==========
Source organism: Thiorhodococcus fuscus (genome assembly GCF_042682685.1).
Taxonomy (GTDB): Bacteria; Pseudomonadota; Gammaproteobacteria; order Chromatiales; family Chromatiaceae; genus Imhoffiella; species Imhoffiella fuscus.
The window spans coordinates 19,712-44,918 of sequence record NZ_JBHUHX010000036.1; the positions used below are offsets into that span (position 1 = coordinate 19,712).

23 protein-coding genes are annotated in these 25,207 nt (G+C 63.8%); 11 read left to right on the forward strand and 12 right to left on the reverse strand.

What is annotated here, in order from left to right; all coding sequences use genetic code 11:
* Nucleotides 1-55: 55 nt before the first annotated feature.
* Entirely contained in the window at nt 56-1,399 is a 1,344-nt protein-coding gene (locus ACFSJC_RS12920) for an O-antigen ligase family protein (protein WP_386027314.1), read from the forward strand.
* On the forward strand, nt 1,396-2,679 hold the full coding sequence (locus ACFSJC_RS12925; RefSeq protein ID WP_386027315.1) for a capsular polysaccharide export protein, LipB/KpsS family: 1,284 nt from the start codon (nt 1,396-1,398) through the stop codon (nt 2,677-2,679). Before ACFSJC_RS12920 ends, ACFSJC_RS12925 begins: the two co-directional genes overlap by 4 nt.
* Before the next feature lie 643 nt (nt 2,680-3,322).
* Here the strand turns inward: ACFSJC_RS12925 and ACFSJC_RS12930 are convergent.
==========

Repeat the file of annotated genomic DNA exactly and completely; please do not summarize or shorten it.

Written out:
Source organism: Thiorhodococcus fuscus (genome assembly GCF_042682685.1).
Taxonomy (GTDB): Bacteria; Pseudomonadota; Gammaproteobacteria; order Chromatiales; family Chromatiaceae; genus Imhoffiella; species Imhoffiella fuscus.
The window spans coordinates 19,712-44,918 of sequence record NZ_JBHUHX010000036.1; the positions used below are offsets into that span (position 1 = coordinate 19,712).

23 protein-coding genes are annotated in these 25,207 nt (G+C 63.8%); 11 read left to right on the forward strand and 12 right to left on the reverse strand.

What is annotated here, in order from left to right; all coding sequences use genetic code 11:
* Nucleotides 1-55: 55 nt before the first annotated feature.
* Entirely contained in the window at nt 56-1,399 is a 1,344-nt protein-coding gene (locus ACFSJC_RS12920) for an O-antigen ligase family protein (protein WP_386027314.1), read from the forward strand.
* On the forward strand, nt 1,396-2,679 hold the full coding sequence (locus ACFSJC_RS12925; RefSeq protein ID WP_386027315.1) for a capsular polysaccharide export protein, LipB/KpsS family: 1,284 nt from the start codon (nt 1,396-1,398) through the stop codon (nt 2,677-2,679). Before ACFSJC_RS12920 ends, ACFSJC_RS12925 begins: the two co-directional genes overlap by 4 nt.
* Before the next feature lie 643 nt (nt 2,680-3,322).
* Here the strand turns inward: ACFSJC_RS12925 and ACFSJC_RS12930 are convergent.